South African cryptocurrency traders, will be able to buy Ethereum using Rands directly on the Luno exchange at attractive launch fees of between 0% and 0.2%.
Marius Reitz, Luno’s GM: Africa, says that a direct Ethereum/Rand pair will make it quicker, simpler and cheaper for customers to interact with and use Ethereum on the exchange. “We are working on a number of enhancements to our platform and this pairing has been introduced in response to demand from our customers. Previously, customers could buy Ethereum through our instant buy option but having this ability directly on the exchange makes it faster and cheaper for traders,” he says.
There are several use cases for Ethereum aimed at automating daily processes and removing the middlemen from the systems we use making everyday life more efficient and cost-effective. These range from legal and finance, to medical and more.
Luno supports Bitcoin and Ethereum. According to Reitz, there are over 2000 cryptocurrencies. “However, many of these are scams, so customers need to trust that the exchange they use has verified the track records of cryptocurrencies available on their platforms. Luno limits the currencies on offer to those on which we have completed extensive research and due diligence and we are satisfied with their credibility in terms of security and adoption. Luno will be adding additional cryptocurrencies to its platform later this year,” he explains.
Luno, the exchange which makes it safe and easy to buy, store and learn about cryptocurrencies, has over 2,7 million customers (wallets) spanning 40 countries. Reitz says that Luno has invested heavily in scaling in anticipation of the next cryptocurrency surge by upgrading its platform, opening new offices in new countries and increasing its team. “We have very robust technology systems to reinforce and expand our business as we prepare for the bull run that takes us to mass adoption and a stable market. We expect a sharp shift from using traditional financial systems to the next step in the evolution of money,” he says.
How is Ethereum different to Bitcoin?
Ethereum is a public, peer-to-peer network or blockchain. Ethereum is the second largest cryptocurrency by market cap, and its practical applications are vast in comparison to others. Where Bitcoin stores a list of balances and transactions on its blockchain, Ethereum is designed to store different types of data.
This data can be used by computers running on the Ethereum blockchain. These programs are called decentralised apps, or dApps. Another significant difference between Bitcoin and Ethereum is that the supply of Bitcoin is capped at 21 million. Ethereum is not capped to any specific quantity.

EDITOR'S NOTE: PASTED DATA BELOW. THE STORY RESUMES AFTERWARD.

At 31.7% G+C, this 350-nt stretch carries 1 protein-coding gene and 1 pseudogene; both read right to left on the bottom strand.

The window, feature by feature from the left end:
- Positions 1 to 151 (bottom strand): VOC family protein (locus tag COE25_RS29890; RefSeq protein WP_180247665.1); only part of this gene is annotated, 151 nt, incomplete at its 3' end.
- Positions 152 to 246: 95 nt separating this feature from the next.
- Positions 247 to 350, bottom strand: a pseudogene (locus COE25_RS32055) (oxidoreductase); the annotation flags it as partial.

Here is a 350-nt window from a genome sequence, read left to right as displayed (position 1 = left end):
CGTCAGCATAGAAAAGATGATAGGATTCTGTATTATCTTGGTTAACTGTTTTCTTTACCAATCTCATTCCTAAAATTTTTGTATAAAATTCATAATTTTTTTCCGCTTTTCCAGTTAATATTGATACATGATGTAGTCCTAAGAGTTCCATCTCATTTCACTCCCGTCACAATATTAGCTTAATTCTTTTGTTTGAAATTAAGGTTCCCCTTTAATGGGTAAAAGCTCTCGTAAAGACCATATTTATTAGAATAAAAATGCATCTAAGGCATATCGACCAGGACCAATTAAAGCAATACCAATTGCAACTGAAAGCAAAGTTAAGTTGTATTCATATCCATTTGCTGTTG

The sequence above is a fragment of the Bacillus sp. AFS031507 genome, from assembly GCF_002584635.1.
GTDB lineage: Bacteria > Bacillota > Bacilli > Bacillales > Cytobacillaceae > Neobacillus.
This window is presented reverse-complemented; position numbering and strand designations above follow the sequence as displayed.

Developers around the world can build and run decentralised applications on the Ethereum blockchain. The purpose of these is to improve finance, personal information storage, governance and other industries by using the transparent nature of blockchain.
“We have a dedicated Ethereum series on our learning portal as part of our commitment to encouraging responsible investing,” says Reitz.
South Africans seek changes to the financial system
Luno recently carried out a ‘Future of Money’ survey in seven key markets including South Africa to analyse the understanding and attitudes that individuals across the globe have towards the financial system. The findings indicate that the respondents from emerging markets are seeking a change to the way global money exchange and banking operates.
Reitz explains, “Individuals in these markets cannot afford to, and should no longer need to, pay high exchange rates, accept national currency devaluation or lose out when they simply transfer money. Access to a more inclusive financial system will enable people everywhere to think of new and better ways of exchanging value and technology allows this.”
Over 91% of respondents in South Africa said they pay for a personal bank account and 75% said they use mobile banking. The results also indicate that respondents in South Africa are savvier with their money than those in European markets, as the second highest percentage of respondents that said they invest in products (i.e unit trusts and stocks) came from those in South Africa. In comparison, a high percentage of individuals from European markets; France (70%), UK (61%) and Italy (59%) said they do not usually invest with the purpose of increasing their wealth.